Scarred Hearts

Pasatiempo - - ON THE COVER - Scarred Hearts Scarred Hearts Scarred Hearts, The Magic Moun­tain.

At once in­ti­mate in its set­ting and broad in its scope, Ro­ma­nian di­rec­tor Radu Jude’s is a lifeaf­firm­ing story with an un­likely pro­tag­o­nist. Emanuel (Lu­cian Teodor Rus), a young Ro­ma­nian Jew, en­ters a hospi­tal for treat­ment of Pott’s dis­ease, a form of bone tu­ber­cu­lo­sis. De­spite the doc­tor’s many re­as­sur­ances that the af­flic­tion is noth­ing to be overly con­cerned about, Emanuel’s time is spent un­der­go­ing painful spinal pro­ce­dures. He is con­fined to a full cast that cov­ers his lanky torso and spends most of the film pros­trate in bed. Yet he’s in the prime of his life, and doesn’t let his ill­ness stop him from mak­ing the most of it. He smokes, drinks, and carouses. He makes an awk­ward at­tempt at cop­u­la­tion, vexed by his cast, and falls in love.

The story is told pri­mar­ily from Emanuel’s per­spec­tive as he nar­rates and re­flects on the di­chotomy of heal­ing and death the sana­to­rium rep­re­sents. For some, the hospi­tal is the last place they’ll ever see. For oth­ers, it’s a pit stop, a place to get well and be on their way. Af­ter Emanuel’s con­di­tion com­mits him to the hospi­tal long term, he finds the com­pany of fel­low pa­tients and the iras­ci­ble doc­tor who smokes dur­ing med­i­cal pro­ce­dures prefer­able to the out­side world. The film is set in Ro­ma­nia in the 1930s on the eve of au­thor­i­tar­ian ruler Ion An­tonescu’s rise to power amid a cli­mate of na­tion­al­ism and an­tisemitism. The pa­tients are some­what in­su­lated from these ex­ter­nal threats; the sana­to­rium is a self­con­tained mi­cro­cosm of earthly ex­is­tence.

Jude’s screen­play, loosely based on an au­to­bi­o­graph­i­cal novel of Ro­ma­nian au­thor Max Blecher, takes a clin­i­cal ap­proach to its ob­ser­vances of events in­side the hospi­tal, show­ing ev­ery­thing from a slight dis­tance. This de­tach­ment con­trasts with the con­va­les­cent’s rich in­ner mus­ings. Still, only oc­ca­sion­ally, and usu­ally dur­ing mo­ments where he is en­dur­ing the suf­fer­ing wrought by rad­i­cal treat­ments, does the ex­pe­ri­ence be­come more vis­ceral, up close, and per­sonal.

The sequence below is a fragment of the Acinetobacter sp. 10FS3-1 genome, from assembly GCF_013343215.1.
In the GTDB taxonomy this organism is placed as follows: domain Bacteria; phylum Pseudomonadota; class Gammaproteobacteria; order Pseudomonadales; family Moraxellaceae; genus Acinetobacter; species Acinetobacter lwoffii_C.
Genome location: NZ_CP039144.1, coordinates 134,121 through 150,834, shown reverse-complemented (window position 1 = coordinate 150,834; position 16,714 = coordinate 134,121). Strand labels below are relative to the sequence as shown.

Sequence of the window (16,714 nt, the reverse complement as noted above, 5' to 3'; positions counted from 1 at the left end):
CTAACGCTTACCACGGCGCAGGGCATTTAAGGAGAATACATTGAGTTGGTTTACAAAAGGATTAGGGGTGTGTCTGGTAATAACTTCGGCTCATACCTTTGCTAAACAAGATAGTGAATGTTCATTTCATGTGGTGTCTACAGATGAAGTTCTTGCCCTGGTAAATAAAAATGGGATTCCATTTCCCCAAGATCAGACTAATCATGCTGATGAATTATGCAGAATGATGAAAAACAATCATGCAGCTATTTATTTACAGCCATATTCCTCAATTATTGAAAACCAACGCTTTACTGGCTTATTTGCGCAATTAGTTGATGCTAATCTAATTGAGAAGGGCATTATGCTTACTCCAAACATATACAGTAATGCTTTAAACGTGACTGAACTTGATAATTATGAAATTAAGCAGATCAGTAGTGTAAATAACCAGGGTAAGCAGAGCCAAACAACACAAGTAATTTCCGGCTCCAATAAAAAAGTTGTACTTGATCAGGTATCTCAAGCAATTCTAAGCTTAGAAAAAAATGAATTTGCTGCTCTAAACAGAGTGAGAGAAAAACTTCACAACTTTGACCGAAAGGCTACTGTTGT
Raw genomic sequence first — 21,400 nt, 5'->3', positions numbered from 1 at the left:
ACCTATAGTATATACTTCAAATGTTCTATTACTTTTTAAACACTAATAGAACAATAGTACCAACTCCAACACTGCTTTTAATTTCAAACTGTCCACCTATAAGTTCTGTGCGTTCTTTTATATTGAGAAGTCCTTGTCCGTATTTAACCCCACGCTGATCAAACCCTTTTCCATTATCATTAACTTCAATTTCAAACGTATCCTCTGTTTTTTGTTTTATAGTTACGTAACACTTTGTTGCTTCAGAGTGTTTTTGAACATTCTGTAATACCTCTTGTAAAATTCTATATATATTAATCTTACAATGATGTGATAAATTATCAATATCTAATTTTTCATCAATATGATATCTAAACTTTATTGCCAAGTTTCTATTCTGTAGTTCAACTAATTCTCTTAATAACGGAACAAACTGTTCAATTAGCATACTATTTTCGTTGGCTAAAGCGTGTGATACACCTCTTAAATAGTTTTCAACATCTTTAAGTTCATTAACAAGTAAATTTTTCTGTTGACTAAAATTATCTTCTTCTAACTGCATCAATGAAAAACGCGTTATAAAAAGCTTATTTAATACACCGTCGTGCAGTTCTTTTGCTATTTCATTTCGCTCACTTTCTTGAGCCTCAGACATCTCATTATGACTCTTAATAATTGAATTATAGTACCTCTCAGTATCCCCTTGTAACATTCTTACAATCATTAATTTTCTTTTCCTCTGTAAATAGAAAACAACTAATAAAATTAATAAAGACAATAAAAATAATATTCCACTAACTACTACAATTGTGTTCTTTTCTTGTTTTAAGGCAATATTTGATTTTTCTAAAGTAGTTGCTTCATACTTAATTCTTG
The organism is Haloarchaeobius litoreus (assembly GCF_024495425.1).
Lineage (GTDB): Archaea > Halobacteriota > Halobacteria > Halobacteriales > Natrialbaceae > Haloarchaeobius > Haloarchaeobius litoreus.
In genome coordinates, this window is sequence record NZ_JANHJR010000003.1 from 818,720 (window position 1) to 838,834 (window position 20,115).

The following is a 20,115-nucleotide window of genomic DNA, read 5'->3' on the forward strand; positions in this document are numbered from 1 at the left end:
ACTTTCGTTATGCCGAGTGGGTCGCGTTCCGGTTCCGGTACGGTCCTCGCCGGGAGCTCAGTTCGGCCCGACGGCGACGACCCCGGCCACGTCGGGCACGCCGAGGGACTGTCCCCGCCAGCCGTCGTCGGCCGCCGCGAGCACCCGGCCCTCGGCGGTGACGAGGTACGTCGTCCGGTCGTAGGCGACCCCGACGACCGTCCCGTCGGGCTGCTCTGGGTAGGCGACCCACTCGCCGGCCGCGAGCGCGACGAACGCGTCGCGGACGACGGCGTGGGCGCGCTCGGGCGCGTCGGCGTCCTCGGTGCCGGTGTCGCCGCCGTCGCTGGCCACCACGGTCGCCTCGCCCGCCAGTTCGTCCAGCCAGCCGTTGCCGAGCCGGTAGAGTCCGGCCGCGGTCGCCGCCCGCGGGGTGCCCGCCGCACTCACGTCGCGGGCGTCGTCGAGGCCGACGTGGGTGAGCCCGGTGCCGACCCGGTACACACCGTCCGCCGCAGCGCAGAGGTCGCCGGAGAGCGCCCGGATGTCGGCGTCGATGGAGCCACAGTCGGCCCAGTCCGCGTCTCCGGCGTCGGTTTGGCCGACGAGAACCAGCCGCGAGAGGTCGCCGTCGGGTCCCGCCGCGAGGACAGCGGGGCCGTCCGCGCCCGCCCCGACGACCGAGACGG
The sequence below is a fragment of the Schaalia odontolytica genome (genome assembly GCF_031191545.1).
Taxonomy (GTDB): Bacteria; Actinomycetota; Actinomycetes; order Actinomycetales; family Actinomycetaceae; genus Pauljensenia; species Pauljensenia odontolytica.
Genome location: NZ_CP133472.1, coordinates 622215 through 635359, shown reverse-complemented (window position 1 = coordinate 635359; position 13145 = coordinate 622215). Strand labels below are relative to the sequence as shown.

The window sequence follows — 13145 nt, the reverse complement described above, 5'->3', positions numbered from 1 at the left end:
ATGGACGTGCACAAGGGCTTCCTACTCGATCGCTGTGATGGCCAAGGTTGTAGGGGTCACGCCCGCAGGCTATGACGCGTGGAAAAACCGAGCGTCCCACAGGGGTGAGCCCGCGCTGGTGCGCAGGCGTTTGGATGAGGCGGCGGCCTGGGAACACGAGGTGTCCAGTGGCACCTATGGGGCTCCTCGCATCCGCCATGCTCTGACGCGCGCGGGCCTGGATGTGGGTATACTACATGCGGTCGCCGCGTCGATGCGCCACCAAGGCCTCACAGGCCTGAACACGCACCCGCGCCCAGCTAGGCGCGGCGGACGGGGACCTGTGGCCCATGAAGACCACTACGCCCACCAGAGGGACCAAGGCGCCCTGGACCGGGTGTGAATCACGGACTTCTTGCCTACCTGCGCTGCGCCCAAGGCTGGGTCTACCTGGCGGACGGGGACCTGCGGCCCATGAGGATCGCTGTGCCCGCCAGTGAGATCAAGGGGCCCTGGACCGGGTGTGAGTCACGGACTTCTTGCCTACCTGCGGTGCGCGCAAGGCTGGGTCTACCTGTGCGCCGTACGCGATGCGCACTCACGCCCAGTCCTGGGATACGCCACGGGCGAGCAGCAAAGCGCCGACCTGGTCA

Jude goes to great pains to bring a lit­er­ary sense to the pro­ceed­ings, oc­ca­sion­ally in­sert­ing ex­plana­tory text that mir­rors the di­a­logue and re­flects on the on­screen ac­tion. He adds com­po­si­tional el­e­ments that are overtly in­spired by those of the Dutch Masters. The film’s moody in­te­rior set­tings, warm col­ors, and cham­ber mu­sic-style score all seem to com­ple­ment the sense that we’ve en­tered into the nar­ra­tive of a pic­to­rial genre scene.

is in­tel­lec­tu­ally stim­u­lat­ing and full of dry wit, es­pe­cially on the part of Dr. Ceafalan, who seems to strad­dle a line be­tween com­pas­sion, dis­in­ter­est, and sub­tle sadism, played with dead­pan hi­lar­ity by Ser­ban Pavlu. Per­haps wisely, the ris­ing tide of fas­cist sen­ti­ment is left as a back­drop, rarely in­trud­ing on the bu­colic vil­lage set­ting for which the sana­to­rium is a stand-in. it seems, would rather fo­cus on life, with death com­ing into the pic­ture as a nec­es­sary com­po­nent of life, and on the bac­cha­na­lian plea­sures that even con­va­les­cents might sa­vor.

In watch­ing it, one is re­minded of Thomas Mann’s Emanuel, a lat­ter-day Hans Cas­torp, is per­haps less mal­con­tent than Mann’s pro­tag­o­nist, who, at the out­break of war, even­tu­ally an­swers the call to re­turn from the moun­tain. But Emanuel has found a place where life ex­ists in all its thrall. He knows that out­side the hospi­tal walls, there lies a de­scent into the in­evitabil­ity that awaits us all.

— Michael Abatemarco

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